“As parents, we know we would never do anything to harm our children. So we know that God the Father didn’t send His Son Jesus to the cross. But we learn from this that God suffers senseless pain just as we do.”
And with that, a row of pastors collectively jaws dropped. It was Good Friday in Felton, California where traditionally a group of protestant churches gathered to remember Christ’s death. On that day, seven pastors were sharing seven to nine minute sermonettes on the last seven words of Jesus. A new pastor to the San Lorenzo Valley was invited and she was giving her take on, “My God, my God, why hast thou forsaken me.”
She argued there was no inherent purpose in Christ’s death on the cross and that it seemed to take God the Father and Jesus by surprise. But the good thing we get out of it was that whenever we suffer on boo-boo, we can know that God feels our pain.
The next pastor up dropped his prepared text and used Scripture to take the previous talk apart. But I’ve been amazed at how many clergy people I’ve come across through the years since then who believe Christ’s death on the cross was some terrible cosmic accident.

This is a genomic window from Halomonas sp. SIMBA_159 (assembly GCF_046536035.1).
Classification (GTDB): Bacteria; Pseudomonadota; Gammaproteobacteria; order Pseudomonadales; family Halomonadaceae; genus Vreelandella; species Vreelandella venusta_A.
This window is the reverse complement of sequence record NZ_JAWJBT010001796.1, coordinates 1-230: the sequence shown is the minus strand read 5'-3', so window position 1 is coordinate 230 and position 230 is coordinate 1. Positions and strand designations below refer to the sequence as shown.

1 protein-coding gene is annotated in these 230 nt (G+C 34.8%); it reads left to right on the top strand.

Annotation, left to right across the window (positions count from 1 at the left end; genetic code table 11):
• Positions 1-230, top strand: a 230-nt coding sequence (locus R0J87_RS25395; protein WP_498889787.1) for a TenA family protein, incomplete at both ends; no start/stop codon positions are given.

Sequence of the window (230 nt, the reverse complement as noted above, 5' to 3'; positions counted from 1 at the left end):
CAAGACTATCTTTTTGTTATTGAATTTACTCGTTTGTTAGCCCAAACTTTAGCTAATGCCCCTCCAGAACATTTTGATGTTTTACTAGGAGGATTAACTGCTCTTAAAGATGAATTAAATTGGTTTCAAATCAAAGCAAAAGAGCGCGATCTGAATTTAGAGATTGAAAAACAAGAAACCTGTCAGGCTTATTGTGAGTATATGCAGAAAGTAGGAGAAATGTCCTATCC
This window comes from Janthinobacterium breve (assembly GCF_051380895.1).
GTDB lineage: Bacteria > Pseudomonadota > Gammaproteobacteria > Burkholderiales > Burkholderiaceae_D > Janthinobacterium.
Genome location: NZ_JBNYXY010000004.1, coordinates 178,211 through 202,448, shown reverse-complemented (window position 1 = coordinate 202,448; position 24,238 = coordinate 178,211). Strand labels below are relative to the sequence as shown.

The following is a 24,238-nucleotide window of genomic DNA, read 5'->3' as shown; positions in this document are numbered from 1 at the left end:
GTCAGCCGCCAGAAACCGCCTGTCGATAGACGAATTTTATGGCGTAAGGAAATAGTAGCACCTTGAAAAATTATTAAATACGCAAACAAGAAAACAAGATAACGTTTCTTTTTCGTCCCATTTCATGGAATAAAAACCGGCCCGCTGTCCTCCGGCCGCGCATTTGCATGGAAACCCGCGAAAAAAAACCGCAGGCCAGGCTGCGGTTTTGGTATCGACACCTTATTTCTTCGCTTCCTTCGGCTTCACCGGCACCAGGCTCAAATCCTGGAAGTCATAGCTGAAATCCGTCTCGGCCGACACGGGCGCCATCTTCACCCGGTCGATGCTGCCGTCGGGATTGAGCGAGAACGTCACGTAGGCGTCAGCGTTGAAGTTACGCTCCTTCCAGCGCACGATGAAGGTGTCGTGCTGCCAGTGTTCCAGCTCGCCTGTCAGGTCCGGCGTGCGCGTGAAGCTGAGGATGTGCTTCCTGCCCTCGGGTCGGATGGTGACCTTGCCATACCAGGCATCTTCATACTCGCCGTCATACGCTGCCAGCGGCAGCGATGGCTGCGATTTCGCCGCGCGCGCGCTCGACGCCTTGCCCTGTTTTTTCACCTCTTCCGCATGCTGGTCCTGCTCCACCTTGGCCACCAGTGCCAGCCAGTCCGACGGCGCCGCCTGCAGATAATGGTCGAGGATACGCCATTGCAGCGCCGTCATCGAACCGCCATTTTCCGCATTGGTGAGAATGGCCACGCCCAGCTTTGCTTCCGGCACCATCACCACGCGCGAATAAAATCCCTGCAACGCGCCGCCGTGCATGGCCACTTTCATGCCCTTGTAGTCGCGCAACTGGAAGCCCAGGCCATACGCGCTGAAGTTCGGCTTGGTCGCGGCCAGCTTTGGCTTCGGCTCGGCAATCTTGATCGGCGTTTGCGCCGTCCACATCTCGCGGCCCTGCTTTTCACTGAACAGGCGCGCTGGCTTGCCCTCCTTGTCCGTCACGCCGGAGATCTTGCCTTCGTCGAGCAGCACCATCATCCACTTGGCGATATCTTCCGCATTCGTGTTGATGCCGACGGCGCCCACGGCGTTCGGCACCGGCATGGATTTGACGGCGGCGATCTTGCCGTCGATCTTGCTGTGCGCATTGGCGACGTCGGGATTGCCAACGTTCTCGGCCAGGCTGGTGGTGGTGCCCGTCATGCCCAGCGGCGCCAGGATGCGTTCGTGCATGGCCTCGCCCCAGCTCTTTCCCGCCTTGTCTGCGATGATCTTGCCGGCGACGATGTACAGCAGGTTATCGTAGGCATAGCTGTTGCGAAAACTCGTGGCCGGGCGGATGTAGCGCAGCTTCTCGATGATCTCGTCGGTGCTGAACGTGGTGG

I recently read a book on theodicy by a Catholic priest who claimed to love the song “How Great Thou Art” except for that nasty verse three that reads, “And when I think, that God, His son not sparing, sent Him to die”. He argued God would never do such a thing.
John Piper’s “The Passion of Jesus Christ” not only cites Scripture that shows that the crucifixion of Jesus was part of God’s plan, but that it was in fact The Plan of History. Piper then goes on to show fifty different purposes God accomplished through the death of Jesus.
Obviously, many of those purposes will come quickly to mind to anyone who has stayed awake through a communion service in church. Jesus died for our redemption, justification, sanctification and salvation. Piper makes it clear that these are different things and uses God’s Word to show why each of these theological concepts are important and great gifts.
But he also points to unexpected benefits of the Cross such as strengthened marriages and battling racism and many other great things were accomplished at Calvary.
A fairly short book with a powerful message; it would be a great devotional during lent.